5 Tips to Run A/B Tests The Right Way
- Posted in A/B Testing
Editor Note: We highly recommend that you implement the different ideas in this blog post through AB testing. Use the guide to conduct AB testing and figure out which of these ideas in the article works for your website visitors and which don’t. Download Invesp’s “The Essentials of Multivariate & AB Testing” now to start your testing program on the right foot.
When you implement changes into your marketing campaign how do you know these changes will be liked by your audience?
More importantly, how do you know the changes will convert your customers better than what you had earlier?
This is where A/B testing comes in place.
Besides increasing your conversions, A/B testing helps you look beyond your analytics and figure out what your customers really care about.
As powerful as it may be, A/B testing is also hard to understand for most businesses. So in this article, I’ll share some tips to help you do A/B testing the right way
1. Focus on what your audience needs
Asking your users questions is a great way to get information for testing hypothesis. It is also a good starting point for your A/B testing journey.
You can use tools like SurveyMonkey to get feedback from your visitors. One way is to get a spot in the sidebar and ask people questions like, “How do you think we can improve your experience on the website?”, “Are there any problems you are facing on the website?”
These can range from very subjective questions about the site, like this:
Or it can be highly specific questions focused on single issues such as these:
Surveys aren’t the only way to gather customer feedback. Old fashioned email and even phone interviews often work even better.
For example, Alex Turnbull, founder of Groove, called over 500 customers over 4 weeks to learn why they were leaving and what could be done to get them to stay.
The idea behind getting direct feedback is to apply the information you get to do smart A/B testing that truly impacts the conversion rate.
Although surveys are great for getting feedback do take their results with a pinch of salt. Individual testimony is subjective, after all. Always make sure that your behavior data matches your survey data before making a big scale change.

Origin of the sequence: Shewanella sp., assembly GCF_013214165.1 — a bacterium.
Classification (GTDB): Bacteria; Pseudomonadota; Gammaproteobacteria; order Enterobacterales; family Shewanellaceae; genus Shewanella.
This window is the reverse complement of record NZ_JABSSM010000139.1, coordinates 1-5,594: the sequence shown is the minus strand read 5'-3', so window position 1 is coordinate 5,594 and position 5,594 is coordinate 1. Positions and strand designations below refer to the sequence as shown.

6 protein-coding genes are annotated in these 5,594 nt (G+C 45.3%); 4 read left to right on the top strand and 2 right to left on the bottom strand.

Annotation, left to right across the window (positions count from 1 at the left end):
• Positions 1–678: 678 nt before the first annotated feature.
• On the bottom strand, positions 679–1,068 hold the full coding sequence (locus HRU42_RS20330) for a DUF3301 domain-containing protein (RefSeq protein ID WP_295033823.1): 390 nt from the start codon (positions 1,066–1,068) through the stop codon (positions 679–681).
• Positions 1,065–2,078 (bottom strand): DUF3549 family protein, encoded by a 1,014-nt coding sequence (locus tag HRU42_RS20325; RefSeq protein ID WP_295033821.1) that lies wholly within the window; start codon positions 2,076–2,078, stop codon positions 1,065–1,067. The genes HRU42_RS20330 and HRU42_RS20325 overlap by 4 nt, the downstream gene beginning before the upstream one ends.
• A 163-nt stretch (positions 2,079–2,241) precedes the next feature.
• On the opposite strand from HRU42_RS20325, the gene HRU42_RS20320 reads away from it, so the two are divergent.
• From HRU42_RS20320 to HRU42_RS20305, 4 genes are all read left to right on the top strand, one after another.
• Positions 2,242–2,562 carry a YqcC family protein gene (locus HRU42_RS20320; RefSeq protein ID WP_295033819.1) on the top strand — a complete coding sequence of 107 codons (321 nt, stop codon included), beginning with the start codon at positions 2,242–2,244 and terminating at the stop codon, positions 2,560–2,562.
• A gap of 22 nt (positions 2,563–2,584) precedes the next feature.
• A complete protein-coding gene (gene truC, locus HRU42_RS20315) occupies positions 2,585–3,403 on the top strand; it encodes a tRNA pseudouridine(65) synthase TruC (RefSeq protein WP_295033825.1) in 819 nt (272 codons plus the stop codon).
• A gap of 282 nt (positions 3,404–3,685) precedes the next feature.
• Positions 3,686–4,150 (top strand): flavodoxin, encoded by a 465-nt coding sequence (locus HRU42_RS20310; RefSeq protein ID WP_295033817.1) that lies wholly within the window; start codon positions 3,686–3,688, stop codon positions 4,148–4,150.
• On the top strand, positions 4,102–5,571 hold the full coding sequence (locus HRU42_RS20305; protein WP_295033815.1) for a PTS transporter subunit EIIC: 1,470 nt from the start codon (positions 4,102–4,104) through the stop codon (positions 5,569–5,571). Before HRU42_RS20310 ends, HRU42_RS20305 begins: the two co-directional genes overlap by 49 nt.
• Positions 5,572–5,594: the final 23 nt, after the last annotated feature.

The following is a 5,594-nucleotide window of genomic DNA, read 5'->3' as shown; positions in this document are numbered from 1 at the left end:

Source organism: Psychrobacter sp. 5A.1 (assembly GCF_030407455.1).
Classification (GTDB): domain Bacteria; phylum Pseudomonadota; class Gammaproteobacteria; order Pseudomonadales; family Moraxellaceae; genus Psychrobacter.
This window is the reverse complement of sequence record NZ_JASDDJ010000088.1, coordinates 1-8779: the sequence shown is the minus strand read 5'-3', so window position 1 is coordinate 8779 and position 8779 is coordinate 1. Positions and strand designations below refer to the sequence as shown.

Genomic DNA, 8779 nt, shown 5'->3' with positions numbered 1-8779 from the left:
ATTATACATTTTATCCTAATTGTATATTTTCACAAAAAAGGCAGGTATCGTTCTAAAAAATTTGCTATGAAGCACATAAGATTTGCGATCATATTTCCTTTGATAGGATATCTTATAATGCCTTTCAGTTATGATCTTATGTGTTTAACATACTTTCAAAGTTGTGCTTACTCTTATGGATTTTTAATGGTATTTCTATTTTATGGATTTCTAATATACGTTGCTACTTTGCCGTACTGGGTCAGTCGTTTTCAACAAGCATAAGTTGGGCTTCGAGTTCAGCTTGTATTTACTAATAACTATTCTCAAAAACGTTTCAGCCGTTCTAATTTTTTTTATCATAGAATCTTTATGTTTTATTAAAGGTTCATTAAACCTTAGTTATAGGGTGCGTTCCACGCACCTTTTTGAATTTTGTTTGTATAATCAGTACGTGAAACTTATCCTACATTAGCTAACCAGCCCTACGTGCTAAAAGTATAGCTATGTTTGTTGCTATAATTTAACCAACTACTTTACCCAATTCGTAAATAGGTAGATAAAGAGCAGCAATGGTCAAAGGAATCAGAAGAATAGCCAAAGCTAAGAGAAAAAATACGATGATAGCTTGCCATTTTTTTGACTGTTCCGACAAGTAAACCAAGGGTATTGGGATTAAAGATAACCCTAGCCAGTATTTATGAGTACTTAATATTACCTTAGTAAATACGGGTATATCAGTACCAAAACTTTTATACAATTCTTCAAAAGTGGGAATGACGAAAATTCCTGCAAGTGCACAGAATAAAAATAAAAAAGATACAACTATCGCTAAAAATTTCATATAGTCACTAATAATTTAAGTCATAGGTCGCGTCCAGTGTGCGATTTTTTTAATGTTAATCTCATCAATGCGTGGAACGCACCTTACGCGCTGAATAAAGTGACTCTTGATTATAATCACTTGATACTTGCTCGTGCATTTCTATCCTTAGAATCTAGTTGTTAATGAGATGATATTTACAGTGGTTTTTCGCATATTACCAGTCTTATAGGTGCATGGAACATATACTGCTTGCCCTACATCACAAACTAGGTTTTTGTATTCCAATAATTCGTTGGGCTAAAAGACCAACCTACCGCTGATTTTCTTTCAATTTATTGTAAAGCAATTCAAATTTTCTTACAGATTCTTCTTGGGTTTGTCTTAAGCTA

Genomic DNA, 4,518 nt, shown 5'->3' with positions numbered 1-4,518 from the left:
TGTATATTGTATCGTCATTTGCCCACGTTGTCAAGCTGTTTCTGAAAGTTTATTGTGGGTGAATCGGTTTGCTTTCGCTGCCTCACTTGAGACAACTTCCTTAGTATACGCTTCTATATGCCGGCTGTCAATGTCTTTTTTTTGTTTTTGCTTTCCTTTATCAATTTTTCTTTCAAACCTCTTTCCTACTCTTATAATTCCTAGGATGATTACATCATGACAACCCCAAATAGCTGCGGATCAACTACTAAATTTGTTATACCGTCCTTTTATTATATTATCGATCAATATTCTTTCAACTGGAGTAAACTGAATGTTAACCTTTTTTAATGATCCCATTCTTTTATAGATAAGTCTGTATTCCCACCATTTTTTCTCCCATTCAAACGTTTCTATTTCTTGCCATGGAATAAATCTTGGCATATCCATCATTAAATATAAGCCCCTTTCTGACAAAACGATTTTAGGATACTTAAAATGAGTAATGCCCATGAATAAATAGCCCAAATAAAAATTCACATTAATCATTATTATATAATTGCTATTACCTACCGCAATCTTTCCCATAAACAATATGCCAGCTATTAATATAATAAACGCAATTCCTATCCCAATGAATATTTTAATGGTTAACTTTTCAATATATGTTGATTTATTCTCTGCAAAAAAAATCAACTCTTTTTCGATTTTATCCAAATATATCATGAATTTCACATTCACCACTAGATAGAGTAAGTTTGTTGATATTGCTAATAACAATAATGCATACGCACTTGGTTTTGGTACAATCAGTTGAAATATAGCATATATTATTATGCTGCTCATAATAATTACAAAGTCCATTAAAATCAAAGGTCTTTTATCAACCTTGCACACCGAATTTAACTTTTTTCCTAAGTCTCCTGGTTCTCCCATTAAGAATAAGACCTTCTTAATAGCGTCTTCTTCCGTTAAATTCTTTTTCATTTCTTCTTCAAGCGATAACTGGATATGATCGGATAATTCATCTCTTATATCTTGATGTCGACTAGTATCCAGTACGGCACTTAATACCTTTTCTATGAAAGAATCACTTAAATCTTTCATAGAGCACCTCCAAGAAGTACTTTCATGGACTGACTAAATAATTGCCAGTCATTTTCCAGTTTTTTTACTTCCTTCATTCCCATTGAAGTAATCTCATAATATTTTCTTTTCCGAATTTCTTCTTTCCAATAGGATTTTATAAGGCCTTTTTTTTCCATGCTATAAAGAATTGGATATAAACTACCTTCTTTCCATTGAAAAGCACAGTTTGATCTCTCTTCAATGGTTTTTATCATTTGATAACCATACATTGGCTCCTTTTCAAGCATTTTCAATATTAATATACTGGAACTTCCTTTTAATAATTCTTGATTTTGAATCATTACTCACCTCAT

2. Don’t follow others blindly
Stop all your guesswork.
You must begin A/B testing without any assumptions. Just because big orange button worked for one startup doesn’t mean it will work for you as well.
It may very well be the case that a big yellow button converts better than any other color on your website as well, but implementing it without A/B testing isn’t the way to go about it. In some cases, violet works better than yellow.
Once you understand this simple framework, you can adopt a systemic approach to testing instead of guesswork.
For example, suppose you want to test your CTA button to get better conversions.
A systemic approach to do this would start with the following assumptions:
- Users don’t read pages; they scan.
- Using bold colors ensures that an element grabs the user’s attention.
- Certain colors evoke certain emotional states (though the effect is often overstated).
- Using colors that match or approximate your brand colors makes for a more cohesive (and better looking) brand.
By combining these three assumptions, you’d basically narrow down your testing ideas to just 2-3 colors (colors that stand out on the page, evoke your desired emotion, and match your brand colors).
For example, HipMunk’s CTA is:
- Above the fold
- In a color that stands out and contrasts against the blue of the background